An analysis of brand-building elements used by Adidas


Adidas design and manufacture sports clothing, footwear and accessories. The company are the largest manufacturer for sports goods within Europe, and the second largest in the world (Adidas-Group, 2014). This article will consist of using academic articles in order to analyse the brand’s elements to build brand equity.

An analysis of Adidas’s brand elements

In relation to research, it has been found that surnames evoke personality assumptions of a brand (Wanke, Herrmann and Schaffner, 2007, p. 2). Adidas have utilised this theory as the brand has been named with the use of the founder’s first and last name – Adolf Dassler (Adidas-Group, 2014). His own personality of being a strong, positive, high quality shoe maker allows consumers to make the same assumptions of the brand having these qualities, creating meaningfulness and memorability of the brand’s name (Wanke, Herrmann and Schaffner, 2007, p. 2).

Furthermore, the brand’s logo has inherent meanings which enhance the brand’s associations (Keller, Aperia and Georgson, 2012, p. 155). This includes visual properties within their logo consisting of three slanted stripes, which portray a mountain (List Verse, 2013).  In order to create associations to challenges and goals athletes must overcome which could be achieved with the brand’s products (List Verse, 2013). Additionally, Mosarrat (2012, p. 224) stated that transferability of logos amongst other product lines and categories allows a brand to maintain equity. Adidas have used this theory in designing their logo to be transferrable amongst sub brands, utlising their iconic three stripes into new shapes, keeping the brand’s unified. This can be seen below:

Adidas Logo

Figure 1Adidas logos for various clothing brand’s (Modern Logo, 2014)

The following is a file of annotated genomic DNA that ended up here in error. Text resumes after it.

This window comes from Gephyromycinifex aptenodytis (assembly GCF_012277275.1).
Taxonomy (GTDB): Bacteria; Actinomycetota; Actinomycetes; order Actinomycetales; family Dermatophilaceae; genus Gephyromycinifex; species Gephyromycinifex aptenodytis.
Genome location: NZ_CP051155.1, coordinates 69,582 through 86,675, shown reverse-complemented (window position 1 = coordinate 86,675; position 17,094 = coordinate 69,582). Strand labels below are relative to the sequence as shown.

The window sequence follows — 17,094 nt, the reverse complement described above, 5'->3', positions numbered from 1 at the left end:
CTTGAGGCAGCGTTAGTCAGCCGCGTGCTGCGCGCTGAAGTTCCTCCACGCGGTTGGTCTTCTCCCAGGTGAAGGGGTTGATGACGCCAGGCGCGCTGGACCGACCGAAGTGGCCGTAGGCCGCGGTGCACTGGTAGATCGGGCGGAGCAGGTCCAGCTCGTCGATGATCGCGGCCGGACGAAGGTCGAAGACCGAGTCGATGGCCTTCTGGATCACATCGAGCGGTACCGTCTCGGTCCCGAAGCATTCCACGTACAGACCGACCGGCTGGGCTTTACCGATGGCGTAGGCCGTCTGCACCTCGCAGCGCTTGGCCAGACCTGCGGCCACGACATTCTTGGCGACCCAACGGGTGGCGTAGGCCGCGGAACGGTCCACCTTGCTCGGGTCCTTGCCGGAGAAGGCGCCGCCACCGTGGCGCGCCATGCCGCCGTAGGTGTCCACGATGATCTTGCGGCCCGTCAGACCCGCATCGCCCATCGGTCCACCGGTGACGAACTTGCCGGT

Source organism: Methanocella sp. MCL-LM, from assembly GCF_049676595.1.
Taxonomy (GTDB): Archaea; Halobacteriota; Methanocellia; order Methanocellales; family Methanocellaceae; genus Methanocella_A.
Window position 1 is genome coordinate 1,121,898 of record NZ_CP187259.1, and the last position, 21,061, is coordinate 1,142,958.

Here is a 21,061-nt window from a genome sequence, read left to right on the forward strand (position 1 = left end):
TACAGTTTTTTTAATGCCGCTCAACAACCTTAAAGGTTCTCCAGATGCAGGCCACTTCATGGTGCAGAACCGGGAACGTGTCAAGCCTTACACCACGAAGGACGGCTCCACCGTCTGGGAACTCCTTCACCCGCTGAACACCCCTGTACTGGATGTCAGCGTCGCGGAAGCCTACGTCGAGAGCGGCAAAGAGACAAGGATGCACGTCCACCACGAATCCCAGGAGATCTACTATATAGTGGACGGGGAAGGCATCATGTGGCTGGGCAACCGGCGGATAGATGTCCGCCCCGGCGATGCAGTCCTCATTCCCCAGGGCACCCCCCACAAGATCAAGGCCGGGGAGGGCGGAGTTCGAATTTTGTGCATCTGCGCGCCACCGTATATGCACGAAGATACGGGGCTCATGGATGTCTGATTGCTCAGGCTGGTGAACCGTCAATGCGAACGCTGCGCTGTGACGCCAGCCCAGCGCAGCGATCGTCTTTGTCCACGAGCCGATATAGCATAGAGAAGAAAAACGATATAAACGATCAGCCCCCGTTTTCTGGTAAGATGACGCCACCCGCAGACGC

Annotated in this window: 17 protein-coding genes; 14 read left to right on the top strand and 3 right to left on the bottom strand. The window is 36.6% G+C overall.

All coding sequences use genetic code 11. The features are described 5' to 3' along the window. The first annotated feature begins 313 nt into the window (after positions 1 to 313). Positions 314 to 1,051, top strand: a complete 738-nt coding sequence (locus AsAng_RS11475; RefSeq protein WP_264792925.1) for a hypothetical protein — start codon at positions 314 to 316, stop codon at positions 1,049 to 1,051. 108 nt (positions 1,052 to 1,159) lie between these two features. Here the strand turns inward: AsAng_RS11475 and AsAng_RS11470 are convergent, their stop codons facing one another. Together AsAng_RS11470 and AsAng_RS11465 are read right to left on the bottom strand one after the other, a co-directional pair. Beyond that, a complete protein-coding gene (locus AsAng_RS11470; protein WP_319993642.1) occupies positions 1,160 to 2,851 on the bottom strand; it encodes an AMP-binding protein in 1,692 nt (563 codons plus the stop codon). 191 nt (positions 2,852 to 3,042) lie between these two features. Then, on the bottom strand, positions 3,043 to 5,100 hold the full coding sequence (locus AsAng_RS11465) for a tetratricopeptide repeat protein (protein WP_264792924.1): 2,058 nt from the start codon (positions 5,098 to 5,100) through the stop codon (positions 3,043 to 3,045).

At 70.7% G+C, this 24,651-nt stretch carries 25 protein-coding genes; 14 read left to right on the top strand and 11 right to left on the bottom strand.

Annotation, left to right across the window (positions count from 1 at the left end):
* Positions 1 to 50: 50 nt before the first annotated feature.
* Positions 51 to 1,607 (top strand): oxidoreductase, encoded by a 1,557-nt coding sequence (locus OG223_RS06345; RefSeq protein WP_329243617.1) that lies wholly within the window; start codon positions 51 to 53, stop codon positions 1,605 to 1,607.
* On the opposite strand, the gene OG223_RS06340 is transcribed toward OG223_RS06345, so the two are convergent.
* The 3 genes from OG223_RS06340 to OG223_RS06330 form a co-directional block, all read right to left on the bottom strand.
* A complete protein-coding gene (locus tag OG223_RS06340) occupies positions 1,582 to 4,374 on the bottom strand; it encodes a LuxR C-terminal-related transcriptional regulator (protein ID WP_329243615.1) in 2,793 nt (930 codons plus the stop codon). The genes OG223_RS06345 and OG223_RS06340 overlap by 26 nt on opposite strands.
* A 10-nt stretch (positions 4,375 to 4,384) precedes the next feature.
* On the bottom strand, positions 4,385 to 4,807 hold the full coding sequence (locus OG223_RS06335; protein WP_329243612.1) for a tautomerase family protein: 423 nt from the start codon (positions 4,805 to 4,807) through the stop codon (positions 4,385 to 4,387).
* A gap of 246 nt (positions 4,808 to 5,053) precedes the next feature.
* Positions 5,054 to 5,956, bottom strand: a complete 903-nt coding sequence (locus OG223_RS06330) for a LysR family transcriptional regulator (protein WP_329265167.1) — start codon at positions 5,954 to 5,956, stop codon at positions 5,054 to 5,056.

Striped logos are often used by sports companies, therefore this gives an indication to consumers that Adidas provide sport’s products (Henderson, et al., 2003, p. 299). Logo research has shown that the likeability of visual elements is highly correlated with consumer evaluations of quality (Henderson, et al., 2003, p. 299). It would appear that the brand’s simplistic logo, using only black and white, allows for likeability and further portrays a bold image, indicating the strength of their products which has contributed to its worldwide recognition (Adidas-Group, 2014). Moreover, the Adidas logo has continuously been adapted over several years, in order to remain modern and contemporary. This can be seen below:

Adidas Logo Timeline

Figure 2Adaptability of the Adidas Logo (Logo Blog, 2014)

Literature shows that it is crucial to protect brand elements from competitive infringement as this could cause financial loss for a brand through unauthorised use, and could be prevented through taking legal considerations (Keller, Aperia and Georgson, 2012, p. 159). Adidas have protected their brand elements through registering their trademark and copyrighting their brand name, logo and associations (Adidas-Group, 2014). The protection of the brand’s elements makes it difficult for competition to imitate.


In conclusion, Adidas have been able to successfully build their brand equity, through conforming to Keller’s customer-based brand equity model (Keller, Aperia and Georgson, 2012, p. 52). This has been beneficial in order to create successful brand elements and has allowed the brand to be ranked among the world’s top 70 most valuable brands (Forbes, 2014).

Zhorna Sylvia Ali


Adidas-Group (2014) Global brands strategy. Available at: (Accessed: 19 November 2014).

Henderson, P., Cote,J., Leong,S. and Schmitt,B. (2003) ‘Building strong brands in Asia: Selecting the visual components of image to maximise brand strength’, International Journal of Research in Marketing, 20(1), pp. 297-313.

Keller, K. L., Aperia, T. and Georgson, M. (2012) Strategic Brand Management. 2nd ed. Harlow: Pearson Education Limited.

List Verse (2013) 10 logos that mean way more than you think. Available at: (Accessed: 19 November 2014).

Modern Logo (2014) Modern Logo.  Available at: (Accessed: 10 December 2014).

Mosarrat, F. (2012) ‘Brand elements lead to brand equity: Differentiate or die’, Information Management and Business Review, 4(3), pp. 223-233.

Wanke, M., Herrmann, A. and Schaffner, D. (2007) ‘Brand Name Influence on Brand Perception’, Psychology and Marketing, 24(1), pp. 1-24.


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